ResLife to begin renovation in Maddux and McCord

Maddux/McCord Hall will close for renovations beginning in the summer of 2016. The $5.8 million renovations on Maddux/McCord will be completed in fall 2017, including new HVAC units, plumbing, flooring, doors, paint, bathroom upgrades and new furniture.

During the renovations from Fall 2016 to Spring 2017, residents currently living in Maddux/McCord will be relocated to either Cooper/Dunn hall, also the temporary home of the Engineering Village, or placed in another room or apartment on campus, said Josh Edmonds, assistant director of operations.

The funds for all renovations come from student housing fees, and the newly renovated buildings cost more per year than the non-renovated, said Residential Life Director Charlie Macke.

“We’re an auxiliary service,” Macke said. “It means we don’t get any money from the state or any money from the university.”

The renovations to Tech’s residence halls are more expensive every year, and have been costing around $6 million. Because the renovations cost more each year, student fees will continue to increase in attempts to cushion the cost.

“Every year our price goes up a little bit, between 3 to 5 percent, because everything goes up,” said Macke.

Despite the yearly increase, student-housing fees do not come close to covering the cost of renovations. ResLife has a payment plan in place to pay off multiple state-funded bonds, but the department claims the renovations are necessary and beneficial.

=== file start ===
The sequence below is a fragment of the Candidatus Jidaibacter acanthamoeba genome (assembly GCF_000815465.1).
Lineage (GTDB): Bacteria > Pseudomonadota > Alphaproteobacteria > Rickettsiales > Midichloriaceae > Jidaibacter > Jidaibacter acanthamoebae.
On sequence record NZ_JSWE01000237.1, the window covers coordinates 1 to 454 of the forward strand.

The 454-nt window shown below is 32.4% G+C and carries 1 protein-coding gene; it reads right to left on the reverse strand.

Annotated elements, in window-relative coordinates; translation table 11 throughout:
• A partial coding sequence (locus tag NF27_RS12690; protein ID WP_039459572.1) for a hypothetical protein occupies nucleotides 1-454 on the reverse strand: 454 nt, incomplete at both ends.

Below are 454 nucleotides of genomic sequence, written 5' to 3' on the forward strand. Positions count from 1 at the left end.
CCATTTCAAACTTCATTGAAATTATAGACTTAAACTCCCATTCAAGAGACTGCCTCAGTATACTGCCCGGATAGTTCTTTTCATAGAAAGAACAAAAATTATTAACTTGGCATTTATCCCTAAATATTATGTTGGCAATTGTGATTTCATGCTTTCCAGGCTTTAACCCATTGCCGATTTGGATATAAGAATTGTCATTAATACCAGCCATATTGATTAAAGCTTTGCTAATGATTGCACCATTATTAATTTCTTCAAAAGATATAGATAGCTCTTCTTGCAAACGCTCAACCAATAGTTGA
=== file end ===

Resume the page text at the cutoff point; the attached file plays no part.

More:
In addition to the increase in student fees, Edmonds explained the prepayment of $100 to reserve a room on campus that is only refundable if the student is eligible to cancel the application by specific dates. For the fall academic year applications, the cancelation must be complete by May 1, for spring applications the date is Dec. 1, and for summer applications the date is May 1.

“That’s the unfortunate part of things is we’ve gone from fairly debt-free, outside of the two new buildings, to now having a higher debt,” said Macke.

ResLife’s renovation budget is also suffering from the decrease in freshman students living on campus because of the Tennessee Promise scholarship, which allows qualified students to attend a community college free for two years.

“It has had an effect on us,” Macke said.

Freshman and sophomores make up nearly 60 to 65 percent of students living on campus, according to Macke. He claims ResLife was down approximately 300 students from last year’s resident numbers, and the money the department is bringing in does not cover the cost of the loans. According to Edmonds, the numbers have decreased from 2,268 in fall 2014 to 1,938 in fall 2015.

“I have seen an effect of the Tennessee Promise in Browning/Evins and Cooper/Dunn,” said ResLife Assistant Coordinator Gregory Pateras. “Numbers are down, which makes some residents have double rooms by themselves or gives the residents to buy out their rooms.”

Many students in residence halls are unaware of the cost increase, including three-year resident Abi Dye.

“I actually don’t remember ever hearing about an increased fee for living in a dorm,” Dye said. “Although I wish we didn’t have to keep paying fees because it is already expensive as is.”

Dye currently lives in Cooper/Dunn but plans to live in a renovated hall next year.

“I’m excited about it because the dorms are a lot nicer over there, and there is a kitchen, so that I can cook whenever I want to,” she said.

According to Macke, the most costly part of the renovations is the behind-the-scene aspect, such as HVAC units, plumbing, air conditioning and operating systems. Other improvements include new flooring, doors, hardware, paint and furniture.

“I think the renovations are absolutely a positive thing for campus, residents and promoting TTU,” said Pateras. “Some of our non-renovated halls are showing their age.”

ResLife plans to continue renovations until completion in 2021, despite the lack of student fees for funding. Macke claims the construction could be forced to pause if numbers continue to decrease drastically.